Part 2 of a series.
By John Earl
Huntington Beach City Councilmember Don Hansen reassured the public. “I’m actually pretty comfortable having a private company potentially evaluate the dedication of a source for our future water supply,” he said.
That was three years ago at a city council meeting when Hansen and three other council members, Cathy Green, Gil Coerper and Keith Bohr (now Mayor Bohr) voted to allow Poseidon Resources Inc. to build a desalination plant at the corner of Newland and Beach avenues in southeast Huntington Beach.
If all goes according to plan, the facility would convert 127 million gallons of seawater into 50 million gallons of fresh drinking water every day of the year. The city would have the option of buying up to 3.5 million gallons of that water at a discount compared to the cost of imported water (two-thirds of the city’s water comes from ground wells, its cheapest source of water). The rest would be distributed throughout the Municipal Water District of Orange County (MWDOC), in theory, to provide a guaranteed water source to help offset drought conditions in the state.
The plant still needs approval from the State Lands Commission and the California Coastal Commission and Poseidon still lacks the private and public financing needed to build and operate, although Poseidon officials say that all are forthcoming (see Part 1).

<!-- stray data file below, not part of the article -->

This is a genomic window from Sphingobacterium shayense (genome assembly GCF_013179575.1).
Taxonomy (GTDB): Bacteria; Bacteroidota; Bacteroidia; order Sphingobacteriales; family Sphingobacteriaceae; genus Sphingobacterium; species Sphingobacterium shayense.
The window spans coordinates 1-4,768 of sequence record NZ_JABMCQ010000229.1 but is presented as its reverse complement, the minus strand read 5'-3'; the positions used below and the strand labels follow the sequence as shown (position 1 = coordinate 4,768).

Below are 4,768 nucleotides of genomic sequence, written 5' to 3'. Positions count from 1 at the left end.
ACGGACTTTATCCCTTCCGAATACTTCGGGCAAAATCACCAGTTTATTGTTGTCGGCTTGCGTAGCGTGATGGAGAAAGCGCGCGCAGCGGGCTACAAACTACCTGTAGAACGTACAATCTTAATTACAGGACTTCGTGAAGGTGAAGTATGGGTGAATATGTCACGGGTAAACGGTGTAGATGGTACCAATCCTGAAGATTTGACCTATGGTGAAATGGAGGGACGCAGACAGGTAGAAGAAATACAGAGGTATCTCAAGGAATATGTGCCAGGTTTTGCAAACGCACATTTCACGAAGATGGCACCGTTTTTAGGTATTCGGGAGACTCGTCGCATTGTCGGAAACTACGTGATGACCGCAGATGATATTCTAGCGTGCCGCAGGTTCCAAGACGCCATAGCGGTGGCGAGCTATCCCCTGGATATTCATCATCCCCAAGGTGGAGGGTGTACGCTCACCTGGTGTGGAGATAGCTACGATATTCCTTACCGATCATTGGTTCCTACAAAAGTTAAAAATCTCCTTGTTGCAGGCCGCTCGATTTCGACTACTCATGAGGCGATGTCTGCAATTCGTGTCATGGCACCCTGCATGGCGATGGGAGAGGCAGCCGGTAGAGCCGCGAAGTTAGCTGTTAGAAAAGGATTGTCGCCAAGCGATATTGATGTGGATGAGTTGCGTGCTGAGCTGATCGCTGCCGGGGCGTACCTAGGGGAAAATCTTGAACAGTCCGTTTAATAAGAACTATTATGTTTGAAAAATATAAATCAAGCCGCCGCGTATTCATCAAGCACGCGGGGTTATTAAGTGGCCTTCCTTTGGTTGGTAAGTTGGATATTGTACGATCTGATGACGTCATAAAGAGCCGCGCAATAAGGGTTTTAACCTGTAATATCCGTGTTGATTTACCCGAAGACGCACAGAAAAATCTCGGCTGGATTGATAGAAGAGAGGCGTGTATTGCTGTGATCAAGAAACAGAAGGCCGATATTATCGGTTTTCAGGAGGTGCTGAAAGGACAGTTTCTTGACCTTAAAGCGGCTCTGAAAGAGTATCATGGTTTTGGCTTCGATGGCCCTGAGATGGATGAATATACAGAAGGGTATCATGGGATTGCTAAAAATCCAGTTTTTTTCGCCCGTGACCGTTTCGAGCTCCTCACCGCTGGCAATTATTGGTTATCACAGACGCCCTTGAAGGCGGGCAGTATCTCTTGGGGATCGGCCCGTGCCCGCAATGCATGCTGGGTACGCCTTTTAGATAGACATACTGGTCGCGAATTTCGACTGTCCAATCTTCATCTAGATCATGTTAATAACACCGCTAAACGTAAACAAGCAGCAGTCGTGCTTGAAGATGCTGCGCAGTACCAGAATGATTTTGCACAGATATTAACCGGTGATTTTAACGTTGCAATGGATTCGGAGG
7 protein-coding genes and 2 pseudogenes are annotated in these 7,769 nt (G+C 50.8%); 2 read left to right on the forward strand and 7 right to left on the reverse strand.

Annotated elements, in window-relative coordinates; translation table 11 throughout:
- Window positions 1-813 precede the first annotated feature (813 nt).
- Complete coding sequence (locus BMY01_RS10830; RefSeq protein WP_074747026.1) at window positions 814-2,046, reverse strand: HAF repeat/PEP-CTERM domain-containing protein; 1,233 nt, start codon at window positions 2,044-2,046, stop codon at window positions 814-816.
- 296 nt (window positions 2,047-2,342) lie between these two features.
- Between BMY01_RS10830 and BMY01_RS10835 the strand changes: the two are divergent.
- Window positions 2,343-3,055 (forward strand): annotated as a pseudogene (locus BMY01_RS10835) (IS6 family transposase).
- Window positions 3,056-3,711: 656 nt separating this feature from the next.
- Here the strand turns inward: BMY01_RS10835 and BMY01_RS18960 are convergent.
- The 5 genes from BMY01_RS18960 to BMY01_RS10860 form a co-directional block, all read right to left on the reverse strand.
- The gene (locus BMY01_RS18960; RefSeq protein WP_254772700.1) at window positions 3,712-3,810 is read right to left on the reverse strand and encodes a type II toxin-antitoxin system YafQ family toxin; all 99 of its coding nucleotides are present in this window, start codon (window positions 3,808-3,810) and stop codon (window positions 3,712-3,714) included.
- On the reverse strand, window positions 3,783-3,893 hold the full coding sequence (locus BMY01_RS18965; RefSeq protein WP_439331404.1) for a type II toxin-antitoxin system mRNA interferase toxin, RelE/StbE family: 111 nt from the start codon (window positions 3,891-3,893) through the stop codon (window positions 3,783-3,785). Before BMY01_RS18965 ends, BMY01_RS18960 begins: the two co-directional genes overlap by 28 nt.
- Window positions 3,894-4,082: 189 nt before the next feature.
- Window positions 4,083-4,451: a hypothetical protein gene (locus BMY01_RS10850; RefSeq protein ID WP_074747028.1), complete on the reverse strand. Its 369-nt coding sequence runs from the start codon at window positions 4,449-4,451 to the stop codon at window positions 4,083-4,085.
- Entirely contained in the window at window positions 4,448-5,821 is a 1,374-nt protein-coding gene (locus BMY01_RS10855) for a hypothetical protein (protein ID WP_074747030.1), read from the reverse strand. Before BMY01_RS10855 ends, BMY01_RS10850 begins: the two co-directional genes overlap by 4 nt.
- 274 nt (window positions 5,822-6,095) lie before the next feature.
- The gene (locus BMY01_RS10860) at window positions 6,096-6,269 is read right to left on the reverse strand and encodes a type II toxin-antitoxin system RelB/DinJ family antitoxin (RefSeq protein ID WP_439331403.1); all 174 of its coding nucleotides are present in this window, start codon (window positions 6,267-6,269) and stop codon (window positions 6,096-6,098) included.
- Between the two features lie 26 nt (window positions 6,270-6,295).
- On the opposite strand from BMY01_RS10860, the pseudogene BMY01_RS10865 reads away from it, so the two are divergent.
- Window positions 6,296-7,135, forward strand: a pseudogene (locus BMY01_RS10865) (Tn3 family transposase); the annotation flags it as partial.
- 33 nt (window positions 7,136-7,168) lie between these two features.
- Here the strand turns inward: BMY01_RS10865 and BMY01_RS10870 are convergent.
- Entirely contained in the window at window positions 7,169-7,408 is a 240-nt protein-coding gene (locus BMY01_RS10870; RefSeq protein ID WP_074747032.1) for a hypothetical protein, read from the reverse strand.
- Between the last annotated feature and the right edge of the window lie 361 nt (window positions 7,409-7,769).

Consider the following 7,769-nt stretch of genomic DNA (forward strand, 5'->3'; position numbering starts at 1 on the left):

No matter if the Huntington Beach desalination plant fails, Bohr said, because the burden will be strictly Poseidon’s. “We’re not hiring Poseidon, so there’s no risk,” he told hundreds of people packed tightly into the city council chambers. “If it fails, it doesn’t cost us anything.”
But Poseidon’s facility in Tampa Bay, Florida, it’s first (and failed) attempt to build and operate a desalination plant, is used by opponents to argue against building the Huntington Beach desalination plant.
The Tampa Bay desalination plant, about half the size of the one planned for Huntington Beach, has operated improperly if at all since it opened in 2003. (more…)